France presses for delay in US-EU trade talks over NSA spying

The French government is requesting a two-week delay in talks on a massive U.S.-European Union trade agreement over allegations the National Security Agency eavesdropped on allies across the Atlantic. 

“It seems wise to us to suspend [the talks] temporarily, for a period of 15 days,” French government spokeswoman Najat Vallaud-Belkacem told reporters Wednesday, according to news reports. 

French President François Hollande made a similar suggestion on Monday when he demanded the U.S. immediately stop the eavesdropping or risk the future of the long-awaited talks, scheduled to begin next week, between the world's two largest trading partners. 

The disclosures over the NSA’s secret surveillance were the latest from Edward Snowden, a former government contractor, who revealed classified information detailing programs collecting phone and Internet data to root out terror suspects.

The German magazine Der Spiegel on Sunday said leaked documents showed the U.S. had spied on EU offices in Washington, New York and Brussels.

France has been a reluctant participant in preliminary trade negotiations so far and the ream of questions around the surveillance activities have further intensified the nation's protests. 

Hollande’s government is facing pressure from other political groups, which have sought to stoke public anger over the spying. 

French officials, though, face an uphill fight to delay the trade talks.

The European Commission says that despite questions about the spying allegations, the talks for the Transatlantic Trade and Investment Partnership (TTIP), which are set to start on Monday in Washington, would go ahead as planned.

In a Tuesday statement, the EU said it "will make it clear that for such a comprehensive and ambitious negotiation to succeed, there needs to be confidence, transparency and clarity among the negotiating partners."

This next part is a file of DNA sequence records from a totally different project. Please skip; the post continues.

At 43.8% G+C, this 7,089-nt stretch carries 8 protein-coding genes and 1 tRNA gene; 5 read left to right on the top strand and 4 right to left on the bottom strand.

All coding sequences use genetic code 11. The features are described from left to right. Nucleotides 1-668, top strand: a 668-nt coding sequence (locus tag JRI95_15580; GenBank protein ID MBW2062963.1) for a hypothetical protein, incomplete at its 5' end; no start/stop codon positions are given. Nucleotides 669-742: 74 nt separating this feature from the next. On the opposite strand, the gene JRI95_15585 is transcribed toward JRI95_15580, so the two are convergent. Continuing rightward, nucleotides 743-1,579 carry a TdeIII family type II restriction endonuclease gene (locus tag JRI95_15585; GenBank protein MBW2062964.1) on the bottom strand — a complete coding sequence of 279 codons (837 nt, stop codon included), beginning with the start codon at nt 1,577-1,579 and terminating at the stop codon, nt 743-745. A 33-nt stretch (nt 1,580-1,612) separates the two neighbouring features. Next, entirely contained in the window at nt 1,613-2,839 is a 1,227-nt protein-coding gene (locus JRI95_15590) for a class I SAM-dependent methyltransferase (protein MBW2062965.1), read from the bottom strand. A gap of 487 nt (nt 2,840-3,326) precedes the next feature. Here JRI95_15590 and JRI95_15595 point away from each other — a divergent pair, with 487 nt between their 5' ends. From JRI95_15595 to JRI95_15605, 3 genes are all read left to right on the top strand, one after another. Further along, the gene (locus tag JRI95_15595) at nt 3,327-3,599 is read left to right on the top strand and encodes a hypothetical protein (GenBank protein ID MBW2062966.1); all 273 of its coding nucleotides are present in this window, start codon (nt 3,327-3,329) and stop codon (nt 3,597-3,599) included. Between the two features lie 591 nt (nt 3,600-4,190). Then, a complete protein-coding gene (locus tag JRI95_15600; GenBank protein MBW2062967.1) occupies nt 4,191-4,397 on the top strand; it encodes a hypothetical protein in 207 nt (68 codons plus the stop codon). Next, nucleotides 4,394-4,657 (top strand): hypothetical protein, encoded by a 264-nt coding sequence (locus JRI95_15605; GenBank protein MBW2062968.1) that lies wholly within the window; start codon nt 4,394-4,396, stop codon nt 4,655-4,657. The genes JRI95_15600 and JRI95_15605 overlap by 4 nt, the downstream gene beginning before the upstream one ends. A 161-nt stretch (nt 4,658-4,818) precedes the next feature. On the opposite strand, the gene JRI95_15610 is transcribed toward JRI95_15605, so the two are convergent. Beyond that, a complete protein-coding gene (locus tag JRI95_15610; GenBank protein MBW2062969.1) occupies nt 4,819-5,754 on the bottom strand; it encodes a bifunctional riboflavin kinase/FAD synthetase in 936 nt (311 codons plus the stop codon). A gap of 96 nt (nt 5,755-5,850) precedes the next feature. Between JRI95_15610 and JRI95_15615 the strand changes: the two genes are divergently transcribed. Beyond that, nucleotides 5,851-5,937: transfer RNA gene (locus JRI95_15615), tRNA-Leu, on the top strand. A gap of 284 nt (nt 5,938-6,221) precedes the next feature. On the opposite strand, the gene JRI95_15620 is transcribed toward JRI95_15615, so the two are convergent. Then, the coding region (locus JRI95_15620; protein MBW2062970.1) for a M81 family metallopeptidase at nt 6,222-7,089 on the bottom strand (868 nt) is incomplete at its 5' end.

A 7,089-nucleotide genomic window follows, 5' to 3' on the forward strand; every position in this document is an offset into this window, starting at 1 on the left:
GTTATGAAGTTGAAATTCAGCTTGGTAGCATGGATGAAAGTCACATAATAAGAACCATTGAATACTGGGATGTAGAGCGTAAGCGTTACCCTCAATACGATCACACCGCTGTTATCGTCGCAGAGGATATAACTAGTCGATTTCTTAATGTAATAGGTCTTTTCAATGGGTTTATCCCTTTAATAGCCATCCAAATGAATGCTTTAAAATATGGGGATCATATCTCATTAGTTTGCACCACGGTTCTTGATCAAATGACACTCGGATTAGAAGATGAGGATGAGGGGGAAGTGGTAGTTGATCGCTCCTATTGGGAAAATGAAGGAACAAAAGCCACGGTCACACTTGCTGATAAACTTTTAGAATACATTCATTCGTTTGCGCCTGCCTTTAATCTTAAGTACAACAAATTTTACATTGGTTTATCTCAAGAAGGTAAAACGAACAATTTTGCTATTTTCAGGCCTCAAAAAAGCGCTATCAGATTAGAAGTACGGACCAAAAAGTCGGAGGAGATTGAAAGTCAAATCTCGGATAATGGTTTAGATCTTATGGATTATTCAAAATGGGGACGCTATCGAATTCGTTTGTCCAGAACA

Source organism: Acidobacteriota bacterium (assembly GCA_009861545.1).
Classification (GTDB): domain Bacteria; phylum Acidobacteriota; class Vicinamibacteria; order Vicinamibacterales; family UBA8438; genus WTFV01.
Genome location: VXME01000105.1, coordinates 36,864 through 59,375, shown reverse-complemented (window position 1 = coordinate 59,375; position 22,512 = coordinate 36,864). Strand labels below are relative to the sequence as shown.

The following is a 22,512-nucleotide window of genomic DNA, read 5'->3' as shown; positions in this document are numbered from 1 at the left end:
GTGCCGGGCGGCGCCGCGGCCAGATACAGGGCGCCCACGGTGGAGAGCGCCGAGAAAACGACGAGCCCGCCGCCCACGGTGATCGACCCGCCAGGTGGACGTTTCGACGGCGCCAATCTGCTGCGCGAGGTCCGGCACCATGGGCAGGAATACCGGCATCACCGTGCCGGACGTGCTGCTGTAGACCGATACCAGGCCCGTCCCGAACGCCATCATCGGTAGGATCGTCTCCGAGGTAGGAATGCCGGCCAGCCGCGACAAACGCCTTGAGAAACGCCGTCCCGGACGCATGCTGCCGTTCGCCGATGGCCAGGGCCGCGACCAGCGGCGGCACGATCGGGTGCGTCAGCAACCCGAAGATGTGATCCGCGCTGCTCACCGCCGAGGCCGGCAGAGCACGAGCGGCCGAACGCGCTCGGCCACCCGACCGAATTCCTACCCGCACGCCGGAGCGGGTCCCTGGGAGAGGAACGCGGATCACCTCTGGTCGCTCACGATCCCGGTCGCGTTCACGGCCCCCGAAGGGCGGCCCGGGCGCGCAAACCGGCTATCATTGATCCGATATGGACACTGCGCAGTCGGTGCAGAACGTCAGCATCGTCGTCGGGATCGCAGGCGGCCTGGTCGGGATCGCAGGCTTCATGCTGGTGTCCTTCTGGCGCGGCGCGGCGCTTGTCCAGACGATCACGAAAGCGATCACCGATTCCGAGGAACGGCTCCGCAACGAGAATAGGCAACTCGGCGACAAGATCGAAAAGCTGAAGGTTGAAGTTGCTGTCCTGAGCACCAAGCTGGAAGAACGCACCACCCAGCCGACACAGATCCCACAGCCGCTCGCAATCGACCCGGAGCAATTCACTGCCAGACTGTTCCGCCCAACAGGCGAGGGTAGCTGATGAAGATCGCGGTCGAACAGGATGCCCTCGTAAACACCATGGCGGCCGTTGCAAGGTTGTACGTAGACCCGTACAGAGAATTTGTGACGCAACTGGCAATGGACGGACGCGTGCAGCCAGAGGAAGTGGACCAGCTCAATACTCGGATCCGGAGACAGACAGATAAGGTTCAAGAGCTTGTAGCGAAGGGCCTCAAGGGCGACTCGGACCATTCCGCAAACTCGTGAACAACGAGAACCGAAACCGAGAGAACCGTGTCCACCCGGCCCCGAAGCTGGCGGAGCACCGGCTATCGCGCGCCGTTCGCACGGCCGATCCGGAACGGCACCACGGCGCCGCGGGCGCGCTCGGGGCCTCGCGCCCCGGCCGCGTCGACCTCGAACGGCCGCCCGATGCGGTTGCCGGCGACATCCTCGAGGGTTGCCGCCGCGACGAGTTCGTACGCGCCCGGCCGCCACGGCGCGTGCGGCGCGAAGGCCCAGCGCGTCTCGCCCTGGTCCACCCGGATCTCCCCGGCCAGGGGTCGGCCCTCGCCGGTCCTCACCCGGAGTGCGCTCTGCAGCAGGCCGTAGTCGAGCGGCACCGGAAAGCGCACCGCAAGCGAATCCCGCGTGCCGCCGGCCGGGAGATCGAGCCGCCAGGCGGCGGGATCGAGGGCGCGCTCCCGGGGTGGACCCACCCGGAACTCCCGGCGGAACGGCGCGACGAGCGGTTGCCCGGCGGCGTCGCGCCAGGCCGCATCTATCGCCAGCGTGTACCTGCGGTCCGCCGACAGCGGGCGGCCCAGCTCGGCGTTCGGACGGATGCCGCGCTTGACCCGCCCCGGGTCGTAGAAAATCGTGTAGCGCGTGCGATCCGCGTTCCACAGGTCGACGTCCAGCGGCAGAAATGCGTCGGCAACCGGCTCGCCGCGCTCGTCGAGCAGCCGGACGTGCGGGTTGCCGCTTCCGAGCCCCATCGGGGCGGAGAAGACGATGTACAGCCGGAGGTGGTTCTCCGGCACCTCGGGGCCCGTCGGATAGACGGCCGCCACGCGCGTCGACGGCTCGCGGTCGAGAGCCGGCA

The effort to stall is even less likely to succeed because the EU agreed last month on a mandate to start the talks, while making a deal with France that pushed for exclusion for its film and cultural industries, citing concerns about Hollywood's reach. 

EU Trade Commissioner Karel De Gucht said that jeopardizing the talks would only hurt the 28-nation EU, which wants the trade agreement to boost its economies, which have been battling a financial crisis in recent years. 

Although there is some concern from U.S. stakeholders, most believe the spying controversy will blow over and won't ultimately hamper the trade deal. And there is plenty of momentum that a comprehensive trade deal will create a $5 trillion trading zone and benefit the global economy. 

"The U.S. and EU must seize this moment to capitalize to the fullest on this global leadership opportunity, as the rewards will be enormous," said Michael Ducker, COO and president of International for FedEx Express, in an email to The Hill. 

"We encourage the TTIP negotiators to adopt and implement best practices to better facilitate trade and harmonize regulations affecting international commerce," he said. 

"Ensuring unfettered market access and open and fair competition among delivery service providers will lead to greater economic efficiencies in the U.S. and EU for businesses and customers alike."